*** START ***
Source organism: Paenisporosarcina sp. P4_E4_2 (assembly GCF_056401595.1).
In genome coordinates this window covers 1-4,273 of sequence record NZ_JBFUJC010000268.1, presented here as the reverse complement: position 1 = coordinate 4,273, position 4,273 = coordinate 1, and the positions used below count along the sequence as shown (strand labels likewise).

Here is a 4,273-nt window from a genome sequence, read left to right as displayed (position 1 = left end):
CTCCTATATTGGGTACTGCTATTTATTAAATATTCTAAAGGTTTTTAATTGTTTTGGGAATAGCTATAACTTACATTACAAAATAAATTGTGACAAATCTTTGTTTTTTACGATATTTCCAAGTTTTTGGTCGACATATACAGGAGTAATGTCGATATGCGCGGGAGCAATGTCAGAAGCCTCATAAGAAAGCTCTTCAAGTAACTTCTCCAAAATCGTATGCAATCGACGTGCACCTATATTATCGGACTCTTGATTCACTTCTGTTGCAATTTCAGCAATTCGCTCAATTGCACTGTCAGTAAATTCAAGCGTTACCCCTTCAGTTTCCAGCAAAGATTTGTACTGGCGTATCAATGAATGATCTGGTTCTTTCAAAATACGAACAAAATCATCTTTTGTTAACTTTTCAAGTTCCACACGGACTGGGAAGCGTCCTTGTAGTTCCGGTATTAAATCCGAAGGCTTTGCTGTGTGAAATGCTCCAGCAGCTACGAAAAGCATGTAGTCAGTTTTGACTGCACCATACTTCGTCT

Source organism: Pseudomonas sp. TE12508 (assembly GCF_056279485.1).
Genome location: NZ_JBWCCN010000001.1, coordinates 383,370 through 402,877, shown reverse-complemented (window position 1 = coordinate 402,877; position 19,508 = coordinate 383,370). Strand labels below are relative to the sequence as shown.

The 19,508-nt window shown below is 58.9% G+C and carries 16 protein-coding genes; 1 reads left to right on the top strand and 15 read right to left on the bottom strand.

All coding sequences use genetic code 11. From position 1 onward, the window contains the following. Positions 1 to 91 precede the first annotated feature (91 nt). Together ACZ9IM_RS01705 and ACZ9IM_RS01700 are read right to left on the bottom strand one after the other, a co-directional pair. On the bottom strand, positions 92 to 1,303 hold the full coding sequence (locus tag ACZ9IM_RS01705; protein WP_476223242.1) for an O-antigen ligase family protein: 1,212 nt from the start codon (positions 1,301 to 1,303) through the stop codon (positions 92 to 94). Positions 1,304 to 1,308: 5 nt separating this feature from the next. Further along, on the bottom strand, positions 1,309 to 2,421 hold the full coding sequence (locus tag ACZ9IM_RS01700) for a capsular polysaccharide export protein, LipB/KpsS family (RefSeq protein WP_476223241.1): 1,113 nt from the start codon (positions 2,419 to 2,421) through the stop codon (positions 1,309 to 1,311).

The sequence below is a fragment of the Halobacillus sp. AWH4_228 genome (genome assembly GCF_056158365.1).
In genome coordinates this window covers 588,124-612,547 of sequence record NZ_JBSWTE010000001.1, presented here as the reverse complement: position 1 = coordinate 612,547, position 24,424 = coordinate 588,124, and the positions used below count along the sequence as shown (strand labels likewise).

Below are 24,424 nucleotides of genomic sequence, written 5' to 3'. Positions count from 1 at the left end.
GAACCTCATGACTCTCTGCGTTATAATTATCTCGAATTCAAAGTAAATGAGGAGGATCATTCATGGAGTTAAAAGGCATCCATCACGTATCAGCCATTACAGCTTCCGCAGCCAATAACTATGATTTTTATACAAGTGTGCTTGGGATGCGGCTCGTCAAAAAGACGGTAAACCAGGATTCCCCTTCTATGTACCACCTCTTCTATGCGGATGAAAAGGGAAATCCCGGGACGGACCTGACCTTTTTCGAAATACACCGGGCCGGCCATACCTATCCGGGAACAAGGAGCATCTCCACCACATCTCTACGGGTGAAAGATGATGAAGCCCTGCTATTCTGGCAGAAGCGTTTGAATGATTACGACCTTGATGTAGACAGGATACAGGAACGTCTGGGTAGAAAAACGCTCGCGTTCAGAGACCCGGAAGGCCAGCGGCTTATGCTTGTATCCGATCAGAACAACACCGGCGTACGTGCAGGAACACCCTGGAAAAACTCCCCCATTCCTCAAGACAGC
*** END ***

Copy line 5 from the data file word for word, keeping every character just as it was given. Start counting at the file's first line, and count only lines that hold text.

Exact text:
Source organism: Pseudomonas sp. TE12508 (assembly GCF_056279485.1).